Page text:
US and Egypt renew security cooperation despite political disagreements

Friday 14/08/2015
For Sisi, restoration of full US security assistance is an important achievement

WASHINGTON - US Secretary of State John Kerry’s visit to Cairo at the beginning of August revealed a two-pronged US approach towards Egypt: full cooperation on strategic issues while pressing political re­forms. For the Obama administra­tion, this policy serves to support a strategic ally in a turbulent region while deflecting concerns of human rights groups and members of the US Congress.
For the Sisi administration in Egypt, the policy ensures continued US security assistance to help it fight a terrorist insurgency and protect its porous borders. Although Egypt remains annoyed by occasional US criticism on human rights, it views the new US policy as a positive de­velopment, particularly because it appears that punitive measures, such as suspending aid, are not like­ly to resurface.
In his August 2nd speech in Cairo marking resumption of the bilateral strategic dialogue, Kerry touched on all of the important issues in the relationship: cooperation against terrorism in Egypt and against the Islamic State (ISIS), training for the Egyptian military, support for the Egyptian economy and economic reforms and support for the “fun­damental rights” of all Egyptian citizens.
Kerry specifically mentioned delivery of US-manufactured F-16 fighter jets, Apache helicopters, fast missile boats and armoured vehicles. He also spoke of “robust training” for the Egyptian military and “new suggestions about how to expand our cooperation in counter­ing terrorism and enhancing border security”.
From October 2013 to March 2015, much of the US military assistance to Egypt was suspended to protest the Egyptian government’s violent crackdown on the opposition. The United States hoped to persuade the Egyptian government to reverse undemocratic practices.
But a combination of Egyptian national pride and substantial fi­nancial aid from its Gulf Arab allies made Egyptian leaders — especially President Abdel Fattah al-Sisi — re­sistant to pressure.
After much interagency wran­gling, the Obama administration decided it was more important to restore aid to Egypt and resume the strategic dialogue.
There is growing recognition in Washington that Egypt is facing a dangerous terrorism threat. An un­named State Department official said in early August that the United States decided on the new approach because “the Egyptians were facing a very serious threat from [ISIS]- affiliated organisations in the Si­nai and [we] needed to help them and support what they’re trying to achieve there.” US punitive meas­ures were not working as intended.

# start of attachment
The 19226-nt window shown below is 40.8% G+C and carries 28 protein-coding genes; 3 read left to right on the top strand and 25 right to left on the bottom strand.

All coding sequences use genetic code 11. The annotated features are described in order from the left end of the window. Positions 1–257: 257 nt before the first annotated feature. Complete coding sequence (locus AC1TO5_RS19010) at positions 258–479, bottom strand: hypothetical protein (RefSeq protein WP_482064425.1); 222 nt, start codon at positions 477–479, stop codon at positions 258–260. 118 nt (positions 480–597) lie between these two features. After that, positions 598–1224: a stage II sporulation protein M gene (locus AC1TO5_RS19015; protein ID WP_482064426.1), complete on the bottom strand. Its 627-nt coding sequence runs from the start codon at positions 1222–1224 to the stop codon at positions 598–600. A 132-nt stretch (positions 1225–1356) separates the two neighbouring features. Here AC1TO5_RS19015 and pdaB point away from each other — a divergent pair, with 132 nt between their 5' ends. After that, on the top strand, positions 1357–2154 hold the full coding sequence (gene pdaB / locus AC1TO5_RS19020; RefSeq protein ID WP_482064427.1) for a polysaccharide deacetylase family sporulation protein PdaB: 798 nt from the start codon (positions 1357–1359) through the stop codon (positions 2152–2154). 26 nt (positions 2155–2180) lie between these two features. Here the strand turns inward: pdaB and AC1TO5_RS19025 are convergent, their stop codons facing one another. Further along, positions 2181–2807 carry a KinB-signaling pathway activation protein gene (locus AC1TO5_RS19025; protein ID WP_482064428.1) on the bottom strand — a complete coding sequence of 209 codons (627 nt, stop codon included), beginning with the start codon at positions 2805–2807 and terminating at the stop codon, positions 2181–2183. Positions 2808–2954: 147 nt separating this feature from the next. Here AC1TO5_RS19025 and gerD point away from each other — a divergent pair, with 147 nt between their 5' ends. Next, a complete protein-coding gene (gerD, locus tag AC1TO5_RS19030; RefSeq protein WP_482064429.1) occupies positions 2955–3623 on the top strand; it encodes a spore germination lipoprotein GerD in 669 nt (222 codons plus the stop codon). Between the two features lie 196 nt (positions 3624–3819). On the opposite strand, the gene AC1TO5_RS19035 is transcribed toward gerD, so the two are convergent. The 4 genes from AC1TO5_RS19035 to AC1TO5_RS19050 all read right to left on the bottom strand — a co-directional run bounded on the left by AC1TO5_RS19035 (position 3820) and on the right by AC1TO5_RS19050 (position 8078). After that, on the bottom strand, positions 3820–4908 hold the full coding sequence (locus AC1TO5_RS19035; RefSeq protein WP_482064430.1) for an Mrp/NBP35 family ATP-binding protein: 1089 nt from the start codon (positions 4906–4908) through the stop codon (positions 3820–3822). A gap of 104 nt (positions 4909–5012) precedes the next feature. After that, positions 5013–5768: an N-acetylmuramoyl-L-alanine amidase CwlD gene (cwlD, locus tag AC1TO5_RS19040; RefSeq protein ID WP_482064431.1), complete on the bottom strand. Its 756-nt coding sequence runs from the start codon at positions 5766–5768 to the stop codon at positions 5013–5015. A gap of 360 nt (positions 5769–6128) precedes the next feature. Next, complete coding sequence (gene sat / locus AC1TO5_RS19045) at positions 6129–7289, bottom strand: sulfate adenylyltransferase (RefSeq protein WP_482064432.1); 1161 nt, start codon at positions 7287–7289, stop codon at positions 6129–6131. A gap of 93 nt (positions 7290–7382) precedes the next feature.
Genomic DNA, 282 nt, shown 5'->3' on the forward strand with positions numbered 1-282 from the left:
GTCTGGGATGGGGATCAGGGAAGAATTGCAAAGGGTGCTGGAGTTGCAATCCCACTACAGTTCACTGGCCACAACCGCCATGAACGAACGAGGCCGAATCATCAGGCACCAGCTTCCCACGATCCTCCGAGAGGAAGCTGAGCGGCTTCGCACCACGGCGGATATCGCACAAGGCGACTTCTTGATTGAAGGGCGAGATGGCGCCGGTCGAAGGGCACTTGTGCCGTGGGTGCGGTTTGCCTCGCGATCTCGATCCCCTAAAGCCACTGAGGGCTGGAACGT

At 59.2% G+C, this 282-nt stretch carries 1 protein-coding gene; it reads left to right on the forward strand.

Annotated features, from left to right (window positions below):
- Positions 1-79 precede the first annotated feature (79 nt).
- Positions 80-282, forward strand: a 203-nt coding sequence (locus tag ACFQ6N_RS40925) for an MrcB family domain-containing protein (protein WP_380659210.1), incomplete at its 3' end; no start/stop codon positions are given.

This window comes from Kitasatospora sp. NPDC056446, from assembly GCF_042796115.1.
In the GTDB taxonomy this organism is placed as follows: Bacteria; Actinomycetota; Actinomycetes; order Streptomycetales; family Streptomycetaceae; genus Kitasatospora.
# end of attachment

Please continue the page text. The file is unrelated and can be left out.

Underscoring this security im­perative, Kerry said in Cairo that the United States and Egypt would re­sume military exercises, including Operation Bright Star, which had been held on a biennial basis prior to 2011.
For Sisi, the restoration of full US security assistance is an important achievement. Although Egypt has bought weapons systems from oth­er countries, its military has been heavily dependent and trained on US equipment and systems since the late 1970s.
While cognizant of how impor­tant military assistance is to bilat­eral relations, the Obama adminis­tration has not given up advocating for human rights and democratic progress. While in Cairo, Kerry im­plied that government crackdowns were driving young people into the arms of militants. “The success of our fight depends on building trust between the authorities and the public,” he said.
Kerry reportedly pressed Egyp­tian officials to undertake police reforms, protect freedom of assem­bly and speech and not to persecute non-governmental organisations.
After Kerry left Cairo, Tom Ma­linowski, assistant secretary of state for democracy, human rights and labour, met with Egyptian human rights groups and political party ac­tivists.
Such meetings and comments put the Egyptian government on notice that the United States will not turn a blind eye to human rights and democracy issues even while supporting its security needs. This has served to reduce criticism the Obama administration faced prior to the strategic dialogue from a number of human rights groups, newspapers, think-tank specialists and others claiming that the United States was coddling the Egyptian government.
Although many members of Con­gress have developed a favourable attitude towards Sisi, particularly in light of his comments earlier in 2015 that Islamic religious figures need to do a better job confronting the extremists’ ideologies, there are still influential members who have not given up on the issue of political freedoms in Egypt.
On July 29th, a bipartisan group of senators wrote to Kerry asking that he make “political reform, hu­man rights and fundamental free­doms” a central part of the strategic dialogue with Egypt.
Predictably, Egyptian officials, such as Foreign Minister Sameh Shoukry, disagree with US com­plaints on human rights and the is­sue remains a sticking point in the bilateral relationship. But, for the time being, the two countries are unlikely to allow these issues to scuttle the security relationship.

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